In terms of taking calcium supplements, calcium citrate is recommended if you’re at all sensitive to other types. But are there any side effects of calcium citrate? Yes, like with any type of medication, there are side effects, and it’s always worth noting them down if you decide to start taking them.
Thanks to drugs.com who have provided us with a comprehensive must-read sheet before you do – here’s a guide of everything you need to know, including any side effects, about calcium citrate.
Calcium is a mineral that is found naturally in foods. Calcium is necessary for many normal functions of your body, especially bone formation and maintenance. Calcium can also bind to other minerals (such as phosphate) and aid in their removal from the body.
Calcium citrate is used to prevent and to treat calcium deficiencies.
Do not take calcium citrate or antacids that contain calcium without first asking your doctor if you also take other medicines. Calcium can make it harder for your body to absorb certain medicines.
Before taking this medication, tell your doctor if you have:
- a history of kidney stones; or
- a parathyroid gland disorder.
If you have any of these conditions, you may not be able to take calcium citrate, or you may need a dose adjustment or special tests during treatment.
Talk to your doctor before taking calcium citrate if you are pregnant.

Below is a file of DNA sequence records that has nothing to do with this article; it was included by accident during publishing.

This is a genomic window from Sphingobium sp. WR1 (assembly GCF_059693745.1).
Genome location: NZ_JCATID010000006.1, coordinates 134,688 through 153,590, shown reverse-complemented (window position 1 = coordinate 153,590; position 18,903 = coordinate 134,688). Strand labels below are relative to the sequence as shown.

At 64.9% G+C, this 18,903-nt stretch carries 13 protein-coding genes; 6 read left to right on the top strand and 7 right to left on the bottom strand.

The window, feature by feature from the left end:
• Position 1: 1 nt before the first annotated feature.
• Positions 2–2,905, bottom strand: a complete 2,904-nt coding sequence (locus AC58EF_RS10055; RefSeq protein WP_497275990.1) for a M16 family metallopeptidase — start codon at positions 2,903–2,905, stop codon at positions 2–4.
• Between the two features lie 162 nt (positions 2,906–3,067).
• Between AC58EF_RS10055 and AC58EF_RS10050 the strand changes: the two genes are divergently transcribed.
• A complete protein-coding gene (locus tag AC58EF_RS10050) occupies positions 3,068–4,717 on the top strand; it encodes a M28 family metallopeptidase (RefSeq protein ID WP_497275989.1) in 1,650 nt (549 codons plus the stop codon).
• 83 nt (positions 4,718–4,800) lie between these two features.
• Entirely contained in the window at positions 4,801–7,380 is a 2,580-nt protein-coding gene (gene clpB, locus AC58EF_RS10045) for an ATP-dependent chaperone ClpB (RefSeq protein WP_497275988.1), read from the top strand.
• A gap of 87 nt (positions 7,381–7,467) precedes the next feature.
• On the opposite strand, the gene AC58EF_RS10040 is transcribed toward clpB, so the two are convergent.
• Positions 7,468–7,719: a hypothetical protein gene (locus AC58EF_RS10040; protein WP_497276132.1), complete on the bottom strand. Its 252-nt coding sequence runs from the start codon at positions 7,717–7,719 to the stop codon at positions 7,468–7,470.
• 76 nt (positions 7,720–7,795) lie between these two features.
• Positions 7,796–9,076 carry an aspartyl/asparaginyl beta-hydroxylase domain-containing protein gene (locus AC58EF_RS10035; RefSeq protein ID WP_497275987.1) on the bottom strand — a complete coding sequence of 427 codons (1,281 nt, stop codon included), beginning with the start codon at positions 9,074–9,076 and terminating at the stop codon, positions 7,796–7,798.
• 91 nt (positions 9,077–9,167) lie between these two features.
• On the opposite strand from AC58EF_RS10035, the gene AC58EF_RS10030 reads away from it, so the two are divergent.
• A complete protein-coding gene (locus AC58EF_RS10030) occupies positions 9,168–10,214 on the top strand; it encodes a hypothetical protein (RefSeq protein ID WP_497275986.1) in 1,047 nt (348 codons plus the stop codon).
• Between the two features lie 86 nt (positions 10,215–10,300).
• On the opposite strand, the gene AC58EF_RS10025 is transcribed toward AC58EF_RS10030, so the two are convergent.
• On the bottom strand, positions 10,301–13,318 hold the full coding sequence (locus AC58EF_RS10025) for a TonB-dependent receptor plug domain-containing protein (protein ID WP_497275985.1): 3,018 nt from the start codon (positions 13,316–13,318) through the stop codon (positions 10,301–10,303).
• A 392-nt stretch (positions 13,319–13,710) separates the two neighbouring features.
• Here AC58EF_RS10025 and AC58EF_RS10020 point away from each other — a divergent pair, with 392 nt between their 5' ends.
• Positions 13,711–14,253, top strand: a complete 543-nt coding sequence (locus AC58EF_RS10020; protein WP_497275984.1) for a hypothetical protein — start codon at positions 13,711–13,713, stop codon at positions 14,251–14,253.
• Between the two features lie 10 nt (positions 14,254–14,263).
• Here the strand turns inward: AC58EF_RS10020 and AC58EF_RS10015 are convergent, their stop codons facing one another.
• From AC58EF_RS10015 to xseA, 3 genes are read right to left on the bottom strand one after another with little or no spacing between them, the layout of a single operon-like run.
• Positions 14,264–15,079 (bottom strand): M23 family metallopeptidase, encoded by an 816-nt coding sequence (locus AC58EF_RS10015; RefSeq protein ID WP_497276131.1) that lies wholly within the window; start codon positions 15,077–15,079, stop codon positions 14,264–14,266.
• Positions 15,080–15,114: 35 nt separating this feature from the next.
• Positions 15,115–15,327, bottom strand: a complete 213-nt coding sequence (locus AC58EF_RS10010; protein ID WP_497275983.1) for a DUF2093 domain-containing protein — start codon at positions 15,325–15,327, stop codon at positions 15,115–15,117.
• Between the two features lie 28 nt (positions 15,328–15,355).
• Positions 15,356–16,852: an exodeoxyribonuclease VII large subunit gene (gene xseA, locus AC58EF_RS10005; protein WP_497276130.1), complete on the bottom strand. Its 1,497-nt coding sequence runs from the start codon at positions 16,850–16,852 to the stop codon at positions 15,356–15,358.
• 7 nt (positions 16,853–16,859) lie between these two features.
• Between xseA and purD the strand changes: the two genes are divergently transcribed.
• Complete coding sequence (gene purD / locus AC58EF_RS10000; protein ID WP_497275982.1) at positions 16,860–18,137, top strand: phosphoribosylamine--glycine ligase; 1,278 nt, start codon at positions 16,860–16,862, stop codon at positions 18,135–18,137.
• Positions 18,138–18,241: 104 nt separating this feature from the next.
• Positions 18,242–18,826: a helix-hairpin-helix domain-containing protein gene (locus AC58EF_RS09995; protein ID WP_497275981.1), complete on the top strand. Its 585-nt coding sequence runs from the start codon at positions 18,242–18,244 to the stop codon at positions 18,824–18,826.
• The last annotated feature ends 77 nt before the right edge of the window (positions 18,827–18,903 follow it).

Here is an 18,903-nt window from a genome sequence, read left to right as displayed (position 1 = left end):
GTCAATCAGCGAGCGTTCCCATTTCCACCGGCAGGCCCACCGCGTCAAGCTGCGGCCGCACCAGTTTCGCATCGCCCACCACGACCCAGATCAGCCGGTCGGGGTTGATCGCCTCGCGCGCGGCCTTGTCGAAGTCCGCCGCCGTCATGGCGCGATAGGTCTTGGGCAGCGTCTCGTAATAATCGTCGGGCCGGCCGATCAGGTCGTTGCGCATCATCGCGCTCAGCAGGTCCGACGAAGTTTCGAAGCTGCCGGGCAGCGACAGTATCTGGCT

Talk to your doctor before taking calcium citrate if you are breast-feeding a baby.
All this information applies to calcium citrate as an oral tablet, oral tablet effervescent.
Get emergency medical help if you have any of these signs of an allergic reaction while taking calcium citrate: hives; difficulty breathing; swelling of your face, lips, tongue, or throat.
Less serious side effects of calcium citrate may include:
- nausea or vomiting;
- decreased appetite;
- dry mouth or increased thirst; or
- increased urination.
Calcium citrate can make it harder for your body to absorb other medications you take by mouth. Tell your doctor if you are taking:
- digoxin (Lanoxin, Lanoxicaps);
- antacids or other calcium supplements;
- calcitriol (Rocaltrol) or vitamin D supplements; or doxycycline (Adoxa, Doryx, Oracea, Vibramycin), minocycline (Dynacin, Minocin, Solodyn, Vectrin), or tetracycline (Brodspec, Panmycin, Sumycin, Tetracap).